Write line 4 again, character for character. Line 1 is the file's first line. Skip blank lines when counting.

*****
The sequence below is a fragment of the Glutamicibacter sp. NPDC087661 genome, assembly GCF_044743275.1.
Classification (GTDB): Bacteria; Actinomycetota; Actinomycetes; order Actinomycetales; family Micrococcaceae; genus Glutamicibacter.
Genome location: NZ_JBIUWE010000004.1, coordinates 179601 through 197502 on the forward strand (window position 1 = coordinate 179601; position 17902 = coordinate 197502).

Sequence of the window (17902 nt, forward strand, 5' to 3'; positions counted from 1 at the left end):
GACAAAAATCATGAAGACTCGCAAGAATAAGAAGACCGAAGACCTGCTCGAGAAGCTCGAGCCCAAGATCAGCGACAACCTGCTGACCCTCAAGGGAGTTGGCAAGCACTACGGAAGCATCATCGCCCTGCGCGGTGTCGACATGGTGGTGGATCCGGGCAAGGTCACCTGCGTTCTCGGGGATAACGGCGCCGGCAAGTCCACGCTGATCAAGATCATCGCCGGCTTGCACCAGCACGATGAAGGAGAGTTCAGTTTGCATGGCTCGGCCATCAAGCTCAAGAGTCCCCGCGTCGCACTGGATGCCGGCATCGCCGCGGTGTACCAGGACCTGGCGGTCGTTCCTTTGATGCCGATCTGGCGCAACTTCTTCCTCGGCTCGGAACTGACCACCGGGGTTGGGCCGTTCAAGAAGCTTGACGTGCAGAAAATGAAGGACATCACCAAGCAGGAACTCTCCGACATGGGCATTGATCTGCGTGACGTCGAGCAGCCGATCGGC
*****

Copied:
Sequence of the window (17902 nt, forward strand, 5' to 3'; positions counted from 1 at the left end):